Thursday, 25 April 2013

The effects of bit

This is an extra blog posting is directly taken from Kerstin Kemlén. Having horses is keeping an animal in captivity. Our decisions forms the captivity, we need to constantly think about how we treat our friends mounted as well as dismounted. We need to be aware of that the horse's life is a matter of compromising with the nature of the horse and our desire to use this magnificent animal's adaptability and ability to cooperate.
This summer - at the ninth International Equitation Science Conference - a new research entitled: "A Method of diagnosing and Measuring Pain in The Ridden Horse" is presented .

The experiment shows that the aversion against bit are very common and signs of aversion to bit is much larger in number than previously thought. In other words:
Many bit-related behavior problems disappear when the bit is removed and this includes those behavior that frequently is included in accidents with horse and rider.

The research results support the fact that
the committees that control the contest rules,
need to review the rules about bit being
demanded in competition!

How did they come to this result - what the scientific method was used?

58 riders were part of a controlled experiment group where they were asked to change from a bridle with bit to the bitless "whole head hug" concept. The experiment lasted from 2002-2008.

The survey included in the experiment was designed based on three years of feedback from riders who switched to bitless and the questionnaire listed 86 behaviors related to bit.

Experiments riders were asked to answer the questionnaire which was divided into two columns - one for the horse's behavior ridden with bit during the time the rider have had the horse in his possession - and another column for the horse's behavior when carrying out similar work when the bit has been replaced with a bitless"whole head hug".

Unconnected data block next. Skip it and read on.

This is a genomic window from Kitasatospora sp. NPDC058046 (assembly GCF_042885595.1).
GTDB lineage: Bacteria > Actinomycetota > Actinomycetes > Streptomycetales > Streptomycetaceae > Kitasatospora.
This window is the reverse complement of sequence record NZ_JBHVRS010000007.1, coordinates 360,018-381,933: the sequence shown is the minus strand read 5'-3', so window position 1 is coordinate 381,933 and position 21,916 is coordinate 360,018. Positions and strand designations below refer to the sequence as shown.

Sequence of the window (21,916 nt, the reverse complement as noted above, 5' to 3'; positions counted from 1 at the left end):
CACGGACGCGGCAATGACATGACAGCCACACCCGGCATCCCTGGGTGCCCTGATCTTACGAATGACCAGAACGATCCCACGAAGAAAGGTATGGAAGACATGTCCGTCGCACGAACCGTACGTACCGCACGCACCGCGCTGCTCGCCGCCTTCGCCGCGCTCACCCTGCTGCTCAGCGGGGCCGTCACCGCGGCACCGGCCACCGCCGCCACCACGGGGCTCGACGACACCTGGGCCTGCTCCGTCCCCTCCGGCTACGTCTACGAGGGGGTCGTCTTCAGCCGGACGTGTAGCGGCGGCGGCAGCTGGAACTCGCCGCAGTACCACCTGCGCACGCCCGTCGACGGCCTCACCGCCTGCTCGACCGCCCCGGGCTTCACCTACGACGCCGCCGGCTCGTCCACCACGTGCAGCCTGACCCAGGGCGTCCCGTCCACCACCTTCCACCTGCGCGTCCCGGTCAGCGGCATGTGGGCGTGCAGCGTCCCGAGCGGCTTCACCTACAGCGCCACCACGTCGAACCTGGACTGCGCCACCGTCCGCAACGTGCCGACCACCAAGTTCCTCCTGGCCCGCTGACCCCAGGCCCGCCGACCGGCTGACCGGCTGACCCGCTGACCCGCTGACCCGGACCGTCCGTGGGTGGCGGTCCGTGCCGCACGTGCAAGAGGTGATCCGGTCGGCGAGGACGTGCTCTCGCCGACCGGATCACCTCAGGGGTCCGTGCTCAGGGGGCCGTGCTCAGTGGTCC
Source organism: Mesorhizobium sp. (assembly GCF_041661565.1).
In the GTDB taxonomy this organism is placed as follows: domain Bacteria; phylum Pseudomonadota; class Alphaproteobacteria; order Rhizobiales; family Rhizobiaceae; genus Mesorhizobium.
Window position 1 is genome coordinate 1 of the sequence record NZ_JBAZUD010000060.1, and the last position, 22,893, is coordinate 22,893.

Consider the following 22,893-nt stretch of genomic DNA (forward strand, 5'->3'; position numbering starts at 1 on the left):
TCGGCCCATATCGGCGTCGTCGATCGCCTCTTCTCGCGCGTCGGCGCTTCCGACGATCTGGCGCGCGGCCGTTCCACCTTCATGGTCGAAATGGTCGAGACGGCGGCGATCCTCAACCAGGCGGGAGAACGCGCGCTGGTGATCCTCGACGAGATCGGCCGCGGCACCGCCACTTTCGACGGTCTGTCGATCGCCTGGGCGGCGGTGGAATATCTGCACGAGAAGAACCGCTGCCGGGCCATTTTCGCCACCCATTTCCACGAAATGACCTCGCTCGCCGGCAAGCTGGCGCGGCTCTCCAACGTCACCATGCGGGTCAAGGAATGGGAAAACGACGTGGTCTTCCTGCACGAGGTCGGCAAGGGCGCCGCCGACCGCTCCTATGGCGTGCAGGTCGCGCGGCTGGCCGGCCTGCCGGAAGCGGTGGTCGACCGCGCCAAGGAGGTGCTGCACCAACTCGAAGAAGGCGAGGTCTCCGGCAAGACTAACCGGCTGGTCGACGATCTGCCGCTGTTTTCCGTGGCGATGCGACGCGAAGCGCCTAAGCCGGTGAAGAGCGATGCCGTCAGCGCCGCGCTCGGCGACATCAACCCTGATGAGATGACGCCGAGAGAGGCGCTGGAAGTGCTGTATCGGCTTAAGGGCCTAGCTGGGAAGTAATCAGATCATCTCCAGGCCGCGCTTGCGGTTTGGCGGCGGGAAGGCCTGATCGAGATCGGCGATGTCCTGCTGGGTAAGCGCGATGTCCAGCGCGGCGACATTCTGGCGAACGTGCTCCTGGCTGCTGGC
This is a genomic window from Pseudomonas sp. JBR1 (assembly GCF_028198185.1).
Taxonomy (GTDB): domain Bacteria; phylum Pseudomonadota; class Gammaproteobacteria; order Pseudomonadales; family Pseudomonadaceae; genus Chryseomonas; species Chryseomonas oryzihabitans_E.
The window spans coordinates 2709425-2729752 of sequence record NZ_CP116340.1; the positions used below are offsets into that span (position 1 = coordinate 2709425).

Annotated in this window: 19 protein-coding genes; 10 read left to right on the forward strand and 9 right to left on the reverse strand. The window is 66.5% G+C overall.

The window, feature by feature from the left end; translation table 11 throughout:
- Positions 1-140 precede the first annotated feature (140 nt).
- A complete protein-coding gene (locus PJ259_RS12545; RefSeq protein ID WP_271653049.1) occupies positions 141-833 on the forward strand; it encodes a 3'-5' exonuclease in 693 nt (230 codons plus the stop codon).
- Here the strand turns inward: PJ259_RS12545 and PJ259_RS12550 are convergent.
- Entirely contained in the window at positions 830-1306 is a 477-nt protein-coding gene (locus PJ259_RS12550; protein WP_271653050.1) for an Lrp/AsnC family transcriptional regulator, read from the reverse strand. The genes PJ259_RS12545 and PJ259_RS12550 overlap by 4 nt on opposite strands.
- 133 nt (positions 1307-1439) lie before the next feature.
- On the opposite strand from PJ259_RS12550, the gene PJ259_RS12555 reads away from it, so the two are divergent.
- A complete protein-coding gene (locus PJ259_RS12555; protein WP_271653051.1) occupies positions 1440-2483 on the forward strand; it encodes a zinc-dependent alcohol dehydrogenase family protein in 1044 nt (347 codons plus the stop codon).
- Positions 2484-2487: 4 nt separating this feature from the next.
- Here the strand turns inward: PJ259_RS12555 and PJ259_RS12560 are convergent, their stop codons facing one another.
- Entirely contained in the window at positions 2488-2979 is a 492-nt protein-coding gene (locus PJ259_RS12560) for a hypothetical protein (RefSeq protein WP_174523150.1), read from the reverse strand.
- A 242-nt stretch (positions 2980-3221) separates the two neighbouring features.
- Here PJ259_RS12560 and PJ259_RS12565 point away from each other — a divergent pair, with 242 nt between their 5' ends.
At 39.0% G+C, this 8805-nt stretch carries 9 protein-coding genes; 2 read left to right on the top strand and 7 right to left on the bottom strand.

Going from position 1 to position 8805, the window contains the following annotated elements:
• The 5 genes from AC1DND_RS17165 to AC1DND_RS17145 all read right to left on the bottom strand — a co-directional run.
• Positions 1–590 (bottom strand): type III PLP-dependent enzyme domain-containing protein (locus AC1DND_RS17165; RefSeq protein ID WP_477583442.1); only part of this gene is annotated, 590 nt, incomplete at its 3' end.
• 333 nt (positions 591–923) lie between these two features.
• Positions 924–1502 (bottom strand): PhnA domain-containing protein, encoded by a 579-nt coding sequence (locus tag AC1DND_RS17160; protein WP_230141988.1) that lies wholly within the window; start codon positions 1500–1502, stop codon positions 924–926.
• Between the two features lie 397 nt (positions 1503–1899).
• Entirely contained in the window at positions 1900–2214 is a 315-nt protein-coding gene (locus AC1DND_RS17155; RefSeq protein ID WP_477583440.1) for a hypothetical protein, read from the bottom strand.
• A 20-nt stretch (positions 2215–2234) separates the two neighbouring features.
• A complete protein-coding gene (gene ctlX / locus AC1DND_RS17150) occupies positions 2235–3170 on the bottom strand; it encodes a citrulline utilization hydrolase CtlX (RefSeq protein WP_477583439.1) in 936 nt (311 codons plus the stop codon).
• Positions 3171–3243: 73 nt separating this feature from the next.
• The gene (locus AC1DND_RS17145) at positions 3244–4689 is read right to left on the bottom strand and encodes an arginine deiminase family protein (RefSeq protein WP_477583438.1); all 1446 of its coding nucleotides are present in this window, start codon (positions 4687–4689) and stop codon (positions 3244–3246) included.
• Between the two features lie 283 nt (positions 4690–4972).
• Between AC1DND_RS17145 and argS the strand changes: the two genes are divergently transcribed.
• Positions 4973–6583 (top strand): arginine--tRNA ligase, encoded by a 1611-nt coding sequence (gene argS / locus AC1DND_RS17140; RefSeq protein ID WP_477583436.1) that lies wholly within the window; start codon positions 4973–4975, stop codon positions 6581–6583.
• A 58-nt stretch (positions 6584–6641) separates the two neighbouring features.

Experiments riders had owned their horses between 9 months to 21 years, median 2 years.
The horses were 3.5 years to 24 years of age, median 8.5 years.
The horses had been testing bitless 1 day to 2 years, median 3 month.
The horses belonged in the disciplines of dressage, jumping, trail, pleasure, distance, eventing

EVERY horse showed fewer signs of pain when ridden bitless.
NUMBER of signals of painful symptoms showed by every horse when being ridden with bit were between 5-55, median 24 pain signals.
NUMBER of painful symptoms showed by every horse when being ridden bitless was 0-17, median 1 painful symptom.
OUTCOME  out of these 58 horses 90% of the signs horse showed of pain vanished when the bit was removed .

Thursday, 18 April 2013

The head leads and the body follows

Within the Alexander Technique we have the expression "head leads and the body follows." The term itself was coined by researcher Rudolf Magnus (1873-1927) in his studies of posture in mammals he found that the head and neck reflexes of mammals cause the body to follow automatically when the head moves.

When we ride, or drive horses, we have control over the horse's head through the head stall. Depending on the task we want the horse to do, the head stall can be a halter or bridle with or without bit.

But the term "the head leads and the body follows" has also a psychological bearing, the brain leads and body follows. Training and education is a coin with two sides, a physiological and a psychological and to get the best effect of training and education these two needs to coincide.I found an image illustrating the two sides of the coin in Hans von Blixen Fineckes book The Art of Training. 

It is a simple image that contains a lot of information. Interesting to me as an Alexander teacher is that he's talking about the conscious brain of both horse and rider. He describes how the motoric action that constitutes our aids is recorded by the horse's sensory nervous system. The information from us to the horse goes through touch and the information from the horse is conveyed to us through feel.
Hans von Blixen-Finecke talking about riding as a language of touch and a prerequisite for this form of communication is calm, within both horse and rider. Calm and presence.

A friend who has vast experience of riding young  race horses think the most important thing in any form of training of horses is that the horse never gets frightened during the early training. It gets a positive attitude to the rider and the work it should do, it will feel safe and it makes the psychological side of the coin interact with the physiological in a beneficial manner. A calm horse can digest information from the rider, a scared and nervous horse is blocked.

 Another friend was at a jumping competition at the weekend and reported with a tired tone that few were actually riding, most engaged in trying to control flight responses with both bit, extra reins and BF&I (brute force and ignorance). The BF&I riders had certainly gained control over the horse's head mechanically but they had totally missed getting the horse mentally.
It is important for us as riders to be in a good balance within ourselves. As we sit on the horseback our own internal weight distribution (skewness) affects the horse's body. Somehow the horse must handle adding our weight to its own and distribute it over his feet. The more equilateral and straight we are aligned around our own spine, the more even our weight is distributed to the horse.